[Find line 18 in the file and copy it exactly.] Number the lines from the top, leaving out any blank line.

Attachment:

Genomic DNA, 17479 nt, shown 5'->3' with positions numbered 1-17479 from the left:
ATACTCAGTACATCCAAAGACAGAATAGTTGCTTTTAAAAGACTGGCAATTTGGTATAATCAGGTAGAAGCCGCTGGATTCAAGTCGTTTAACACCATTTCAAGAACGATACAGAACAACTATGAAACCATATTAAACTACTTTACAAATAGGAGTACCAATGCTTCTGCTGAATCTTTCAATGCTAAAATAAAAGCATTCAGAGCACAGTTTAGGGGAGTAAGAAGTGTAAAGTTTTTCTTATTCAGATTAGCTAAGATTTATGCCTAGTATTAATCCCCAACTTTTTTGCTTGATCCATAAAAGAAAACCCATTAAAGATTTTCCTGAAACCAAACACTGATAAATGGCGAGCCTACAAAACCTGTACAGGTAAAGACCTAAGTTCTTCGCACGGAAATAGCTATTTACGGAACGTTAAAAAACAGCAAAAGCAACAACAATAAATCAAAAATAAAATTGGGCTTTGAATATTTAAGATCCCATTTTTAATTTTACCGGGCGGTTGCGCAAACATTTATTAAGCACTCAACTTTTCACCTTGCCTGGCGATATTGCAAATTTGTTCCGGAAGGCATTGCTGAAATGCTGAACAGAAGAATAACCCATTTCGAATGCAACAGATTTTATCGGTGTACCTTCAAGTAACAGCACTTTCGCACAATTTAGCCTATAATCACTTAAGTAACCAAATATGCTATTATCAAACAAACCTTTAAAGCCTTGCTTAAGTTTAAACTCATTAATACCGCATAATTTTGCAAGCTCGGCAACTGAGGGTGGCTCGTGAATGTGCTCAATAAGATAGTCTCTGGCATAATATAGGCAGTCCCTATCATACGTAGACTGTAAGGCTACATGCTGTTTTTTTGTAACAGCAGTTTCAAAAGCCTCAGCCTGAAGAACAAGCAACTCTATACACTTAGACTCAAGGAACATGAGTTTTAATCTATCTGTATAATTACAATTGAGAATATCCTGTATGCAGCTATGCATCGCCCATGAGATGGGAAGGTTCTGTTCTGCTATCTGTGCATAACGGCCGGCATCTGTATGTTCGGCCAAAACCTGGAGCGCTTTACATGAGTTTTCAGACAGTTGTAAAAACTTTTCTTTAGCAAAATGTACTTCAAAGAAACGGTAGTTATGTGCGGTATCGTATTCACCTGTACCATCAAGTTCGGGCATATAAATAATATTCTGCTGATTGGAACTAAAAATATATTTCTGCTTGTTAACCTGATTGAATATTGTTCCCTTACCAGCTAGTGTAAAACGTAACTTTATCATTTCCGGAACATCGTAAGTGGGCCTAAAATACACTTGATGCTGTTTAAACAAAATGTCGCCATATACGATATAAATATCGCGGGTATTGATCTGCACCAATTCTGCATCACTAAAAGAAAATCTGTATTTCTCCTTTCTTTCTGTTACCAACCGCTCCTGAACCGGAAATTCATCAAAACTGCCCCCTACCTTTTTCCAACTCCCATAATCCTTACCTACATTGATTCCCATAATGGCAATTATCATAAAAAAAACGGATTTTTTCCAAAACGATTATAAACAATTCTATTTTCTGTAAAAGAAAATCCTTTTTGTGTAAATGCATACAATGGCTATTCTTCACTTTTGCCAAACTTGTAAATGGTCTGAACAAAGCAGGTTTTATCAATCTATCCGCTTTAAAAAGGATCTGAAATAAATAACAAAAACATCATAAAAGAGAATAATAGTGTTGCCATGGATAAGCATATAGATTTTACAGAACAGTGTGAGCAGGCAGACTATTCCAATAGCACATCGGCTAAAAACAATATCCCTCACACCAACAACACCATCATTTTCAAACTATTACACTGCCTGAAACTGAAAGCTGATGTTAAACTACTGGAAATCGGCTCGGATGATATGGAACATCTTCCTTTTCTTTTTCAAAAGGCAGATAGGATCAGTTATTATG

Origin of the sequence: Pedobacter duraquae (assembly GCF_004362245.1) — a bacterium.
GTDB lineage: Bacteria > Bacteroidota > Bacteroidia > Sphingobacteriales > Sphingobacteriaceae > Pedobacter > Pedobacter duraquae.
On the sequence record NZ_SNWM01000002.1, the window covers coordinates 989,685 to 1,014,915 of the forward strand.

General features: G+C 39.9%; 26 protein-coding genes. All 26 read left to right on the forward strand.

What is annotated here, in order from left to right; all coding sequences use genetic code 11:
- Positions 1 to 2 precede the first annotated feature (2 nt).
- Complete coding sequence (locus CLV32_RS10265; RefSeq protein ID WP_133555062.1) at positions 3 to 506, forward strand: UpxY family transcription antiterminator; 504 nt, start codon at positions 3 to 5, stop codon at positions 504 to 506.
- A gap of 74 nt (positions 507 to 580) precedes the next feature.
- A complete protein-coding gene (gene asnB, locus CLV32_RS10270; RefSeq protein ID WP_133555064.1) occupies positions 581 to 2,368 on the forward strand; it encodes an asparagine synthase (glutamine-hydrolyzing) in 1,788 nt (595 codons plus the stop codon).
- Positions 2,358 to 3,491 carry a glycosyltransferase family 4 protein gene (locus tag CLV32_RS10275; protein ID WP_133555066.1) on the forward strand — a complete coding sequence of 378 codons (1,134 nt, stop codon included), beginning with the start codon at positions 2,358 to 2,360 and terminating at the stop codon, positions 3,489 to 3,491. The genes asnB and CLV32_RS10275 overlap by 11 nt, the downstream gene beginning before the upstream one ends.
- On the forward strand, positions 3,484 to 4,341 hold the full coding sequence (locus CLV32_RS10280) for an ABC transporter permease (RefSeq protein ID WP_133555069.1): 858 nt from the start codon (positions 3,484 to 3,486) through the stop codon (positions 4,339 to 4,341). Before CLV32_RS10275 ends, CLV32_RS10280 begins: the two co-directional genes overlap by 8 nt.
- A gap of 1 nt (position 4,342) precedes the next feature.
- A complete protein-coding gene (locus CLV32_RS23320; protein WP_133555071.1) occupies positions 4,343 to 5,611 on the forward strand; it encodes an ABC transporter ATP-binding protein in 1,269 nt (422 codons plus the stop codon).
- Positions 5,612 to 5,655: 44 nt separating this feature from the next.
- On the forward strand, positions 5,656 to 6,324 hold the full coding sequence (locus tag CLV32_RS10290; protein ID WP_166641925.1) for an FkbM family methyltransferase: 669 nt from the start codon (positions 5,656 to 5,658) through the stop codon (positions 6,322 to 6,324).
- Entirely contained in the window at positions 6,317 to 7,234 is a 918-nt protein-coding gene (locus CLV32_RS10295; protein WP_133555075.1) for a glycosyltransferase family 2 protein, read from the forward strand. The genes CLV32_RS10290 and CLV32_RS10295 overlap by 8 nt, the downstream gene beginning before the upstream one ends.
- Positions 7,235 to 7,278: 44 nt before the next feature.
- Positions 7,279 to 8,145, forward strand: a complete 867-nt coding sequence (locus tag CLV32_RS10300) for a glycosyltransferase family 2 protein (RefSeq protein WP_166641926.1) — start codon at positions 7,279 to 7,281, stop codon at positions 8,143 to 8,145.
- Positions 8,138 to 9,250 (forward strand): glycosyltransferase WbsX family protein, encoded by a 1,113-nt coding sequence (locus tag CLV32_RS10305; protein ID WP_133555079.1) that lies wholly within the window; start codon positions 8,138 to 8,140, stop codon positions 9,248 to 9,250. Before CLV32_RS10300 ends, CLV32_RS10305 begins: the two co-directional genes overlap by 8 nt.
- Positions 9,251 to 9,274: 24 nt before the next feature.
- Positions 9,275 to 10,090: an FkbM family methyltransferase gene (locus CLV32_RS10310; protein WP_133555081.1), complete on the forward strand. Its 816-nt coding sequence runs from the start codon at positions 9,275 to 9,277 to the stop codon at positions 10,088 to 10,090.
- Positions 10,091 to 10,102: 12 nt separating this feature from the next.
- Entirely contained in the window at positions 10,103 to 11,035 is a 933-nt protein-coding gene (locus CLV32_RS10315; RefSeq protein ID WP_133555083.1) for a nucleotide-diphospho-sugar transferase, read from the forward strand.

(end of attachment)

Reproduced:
- Entirely contained in the window at positions 6,317 to 7,234 is a 918-nt protein-coding gene (locus CLV32_RS10295; protein WP_133555075.1) for a glycosyltransferase family 2 protein, read from the forward strand. The genes CLV32_RS10290 and CLV32_RS10295 overlap by 8 nt, the downstream gene beginning before the upstream one ends.